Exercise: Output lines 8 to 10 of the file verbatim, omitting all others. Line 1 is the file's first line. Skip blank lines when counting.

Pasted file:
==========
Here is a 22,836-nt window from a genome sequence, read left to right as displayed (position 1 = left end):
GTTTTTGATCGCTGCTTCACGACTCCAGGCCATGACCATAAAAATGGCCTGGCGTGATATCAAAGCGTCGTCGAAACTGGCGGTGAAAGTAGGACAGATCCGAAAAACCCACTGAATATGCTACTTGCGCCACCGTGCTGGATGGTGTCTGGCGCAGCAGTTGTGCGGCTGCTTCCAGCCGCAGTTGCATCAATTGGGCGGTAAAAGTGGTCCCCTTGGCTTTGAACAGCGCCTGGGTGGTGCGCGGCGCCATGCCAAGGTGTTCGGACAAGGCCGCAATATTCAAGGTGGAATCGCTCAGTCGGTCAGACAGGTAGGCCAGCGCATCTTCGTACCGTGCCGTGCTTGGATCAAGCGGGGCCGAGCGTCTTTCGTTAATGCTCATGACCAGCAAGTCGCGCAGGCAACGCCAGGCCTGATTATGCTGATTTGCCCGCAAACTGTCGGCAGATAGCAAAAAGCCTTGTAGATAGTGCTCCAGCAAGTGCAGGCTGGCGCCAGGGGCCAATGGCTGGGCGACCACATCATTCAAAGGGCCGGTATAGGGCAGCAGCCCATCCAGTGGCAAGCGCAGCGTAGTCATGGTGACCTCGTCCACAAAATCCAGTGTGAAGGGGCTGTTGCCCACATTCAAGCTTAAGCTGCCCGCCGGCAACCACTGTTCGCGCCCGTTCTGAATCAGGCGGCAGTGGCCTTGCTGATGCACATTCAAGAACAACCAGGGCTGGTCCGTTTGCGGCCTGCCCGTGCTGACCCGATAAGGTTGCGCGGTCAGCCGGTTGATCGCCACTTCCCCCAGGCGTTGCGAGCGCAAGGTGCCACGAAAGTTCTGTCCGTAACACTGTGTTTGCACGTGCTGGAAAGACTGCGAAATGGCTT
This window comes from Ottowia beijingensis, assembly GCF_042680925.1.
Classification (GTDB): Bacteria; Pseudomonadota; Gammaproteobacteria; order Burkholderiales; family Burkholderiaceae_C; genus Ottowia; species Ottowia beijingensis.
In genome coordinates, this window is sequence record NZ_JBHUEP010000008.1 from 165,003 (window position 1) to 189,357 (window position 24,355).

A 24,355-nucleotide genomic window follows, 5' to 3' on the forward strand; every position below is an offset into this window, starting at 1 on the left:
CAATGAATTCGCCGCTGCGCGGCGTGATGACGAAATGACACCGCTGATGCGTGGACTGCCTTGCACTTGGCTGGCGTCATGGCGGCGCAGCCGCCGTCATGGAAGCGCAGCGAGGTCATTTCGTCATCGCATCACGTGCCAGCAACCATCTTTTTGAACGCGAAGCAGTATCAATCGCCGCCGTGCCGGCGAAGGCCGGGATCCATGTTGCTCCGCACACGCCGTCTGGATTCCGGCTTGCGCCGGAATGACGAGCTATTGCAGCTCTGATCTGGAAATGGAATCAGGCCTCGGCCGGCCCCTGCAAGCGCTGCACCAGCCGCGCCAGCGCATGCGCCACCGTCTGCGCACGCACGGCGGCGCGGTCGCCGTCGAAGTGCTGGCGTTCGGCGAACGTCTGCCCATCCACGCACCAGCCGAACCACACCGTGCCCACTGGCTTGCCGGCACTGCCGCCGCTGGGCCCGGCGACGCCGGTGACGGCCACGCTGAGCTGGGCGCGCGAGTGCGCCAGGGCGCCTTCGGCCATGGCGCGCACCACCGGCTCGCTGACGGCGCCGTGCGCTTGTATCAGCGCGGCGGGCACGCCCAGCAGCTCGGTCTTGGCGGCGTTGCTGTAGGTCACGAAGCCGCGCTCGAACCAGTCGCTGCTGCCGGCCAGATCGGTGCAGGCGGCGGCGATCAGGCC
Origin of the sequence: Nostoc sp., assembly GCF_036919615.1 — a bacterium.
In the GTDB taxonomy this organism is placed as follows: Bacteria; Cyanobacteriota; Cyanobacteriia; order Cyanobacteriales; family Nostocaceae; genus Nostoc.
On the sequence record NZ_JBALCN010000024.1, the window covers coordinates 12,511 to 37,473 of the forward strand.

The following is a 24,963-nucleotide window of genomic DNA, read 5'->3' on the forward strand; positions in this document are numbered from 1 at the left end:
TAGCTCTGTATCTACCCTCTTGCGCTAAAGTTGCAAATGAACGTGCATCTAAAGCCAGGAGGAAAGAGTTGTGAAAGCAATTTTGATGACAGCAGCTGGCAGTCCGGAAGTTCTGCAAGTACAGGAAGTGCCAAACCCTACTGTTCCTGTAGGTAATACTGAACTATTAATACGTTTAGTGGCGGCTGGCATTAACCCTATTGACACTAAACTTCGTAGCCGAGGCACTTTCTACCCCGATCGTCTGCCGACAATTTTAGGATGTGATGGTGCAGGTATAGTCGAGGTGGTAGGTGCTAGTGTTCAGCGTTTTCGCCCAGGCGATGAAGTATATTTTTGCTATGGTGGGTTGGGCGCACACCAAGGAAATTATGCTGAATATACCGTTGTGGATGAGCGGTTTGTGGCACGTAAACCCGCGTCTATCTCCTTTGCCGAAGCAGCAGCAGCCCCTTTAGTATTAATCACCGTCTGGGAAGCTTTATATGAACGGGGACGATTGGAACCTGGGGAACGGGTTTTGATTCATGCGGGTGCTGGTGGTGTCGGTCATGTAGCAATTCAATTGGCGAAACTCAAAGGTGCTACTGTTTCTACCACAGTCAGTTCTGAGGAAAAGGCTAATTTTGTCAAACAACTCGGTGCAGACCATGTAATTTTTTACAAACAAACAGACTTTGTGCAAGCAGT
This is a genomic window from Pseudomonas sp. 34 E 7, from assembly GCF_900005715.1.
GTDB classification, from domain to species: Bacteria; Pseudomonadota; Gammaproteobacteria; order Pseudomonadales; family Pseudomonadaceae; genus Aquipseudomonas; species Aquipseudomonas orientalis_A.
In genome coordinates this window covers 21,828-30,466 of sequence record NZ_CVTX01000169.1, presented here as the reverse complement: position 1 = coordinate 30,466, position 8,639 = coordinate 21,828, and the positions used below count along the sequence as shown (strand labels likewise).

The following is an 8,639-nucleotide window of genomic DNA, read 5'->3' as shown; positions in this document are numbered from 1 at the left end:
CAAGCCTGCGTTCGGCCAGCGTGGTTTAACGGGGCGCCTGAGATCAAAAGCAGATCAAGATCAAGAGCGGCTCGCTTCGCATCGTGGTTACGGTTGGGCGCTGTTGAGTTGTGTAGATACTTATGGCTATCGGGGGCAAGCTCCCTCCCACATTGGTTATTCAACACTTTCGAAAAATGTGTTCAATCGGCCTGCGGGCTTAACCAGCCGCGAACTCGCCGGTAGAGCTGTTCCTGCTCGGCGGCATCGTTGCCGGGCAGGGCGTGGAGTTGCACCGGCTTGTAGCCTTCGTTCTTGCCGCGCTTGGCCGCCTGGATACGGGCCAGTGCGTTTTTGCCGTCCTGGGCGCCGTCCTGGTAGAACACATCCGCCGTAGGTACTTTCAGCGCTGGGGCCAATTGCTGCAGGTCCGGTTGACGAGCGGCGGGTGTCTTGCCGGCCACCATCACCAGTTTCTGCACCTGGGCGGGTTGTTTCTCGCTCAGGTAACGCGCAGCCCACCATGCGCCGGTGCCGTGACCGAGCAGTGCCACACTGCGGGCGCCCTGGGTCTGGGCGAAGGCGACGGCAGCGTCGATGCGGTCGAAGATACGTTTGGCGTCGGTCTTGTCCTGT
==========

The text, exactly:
Origin of the sequence: Nostoc sp., assembly GCF_036919615.1 — a bacterium.
In the GTDB taxonomy this organism is placed as follows: Bacteria; Cyanobacteriota; Cyanobacteriia; order Cyanobacteriales; family Nostocaceae; genus Nostoc.
On the sequence record NZ_JBALCN010000024.1, the window covers coordinates 12,511 to 37,473 of the forward strand.